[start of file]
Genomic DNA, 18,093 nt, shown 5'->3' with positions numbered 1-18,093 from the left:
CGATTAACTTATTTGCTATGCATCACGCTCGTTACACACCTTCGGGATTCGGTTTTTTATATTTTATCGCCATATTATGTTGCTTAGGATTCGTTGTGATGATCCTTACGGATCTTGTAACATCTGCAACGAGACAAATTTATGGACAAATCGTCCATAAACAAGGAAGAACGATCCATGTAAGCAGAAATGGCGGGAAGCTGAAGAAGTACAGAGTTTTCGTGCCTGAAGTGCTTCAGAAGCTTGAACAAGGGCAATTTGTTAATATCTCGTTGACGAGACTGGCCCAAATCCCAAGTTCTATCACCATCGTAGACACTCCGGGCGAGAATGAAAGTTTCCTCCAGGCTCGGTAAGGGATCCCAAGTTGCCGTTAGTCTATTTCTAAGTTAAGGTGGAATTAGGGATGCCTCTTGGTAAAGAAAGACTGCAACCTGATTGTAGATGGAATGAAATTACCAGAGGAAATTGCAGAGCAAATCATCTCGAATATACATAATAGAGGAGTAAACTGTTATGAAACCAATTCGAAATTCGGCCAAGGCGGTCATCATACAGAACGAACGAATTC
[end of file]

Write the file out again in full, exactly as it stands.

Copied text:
Genomic DNA, 18,093 nt, shown 5'->3' with positions numbered 1-18,093 from the left:
CGATTAACTTATTTGCTATGCATCACGCTCGTTACACACCTTCGGGATTCGGTTTTTTATATTTTATCGCCATATTATGTTGCTTAGGATTCGTTGTGATGATCCTTACGGATCTTGTAACATCTGCAACGAGACAAATTTATGGACAAATCGTCCATAAACAAGGAAGAACGATCCATGTAAGCAGAAATGGCGGGAAGCTGAAGAAGTACAGAGTTTTCGTGCCTGAAGTGCTTCAGAAGCTTGAACAAGGGCAATTTGTTAATATCTCGTTGACGAGACTGGCCCAAATCCCAAGTTCTATCACCATCGTAGACACTCCGGGCGAGAATGAAAGTTTCCTCCAGGCTCGGTAAGGGATCCCAAGTTGCCGTTAGTCTATTTCTAAGTTAAGGTGGAATTAGGGATGCCTCTTGGTAAAGAAAGACTGCAACCTGATTGTAGATGGAATGAAATTACCAGAGGAAATTGCAGAGCAAATCATCTCGAATATACATAATAGAGGAGTAAACTGTTATGAAACCAATTCGAAATTCGGCCAAGGCGGTCATCATACAGAACGAACGAATTC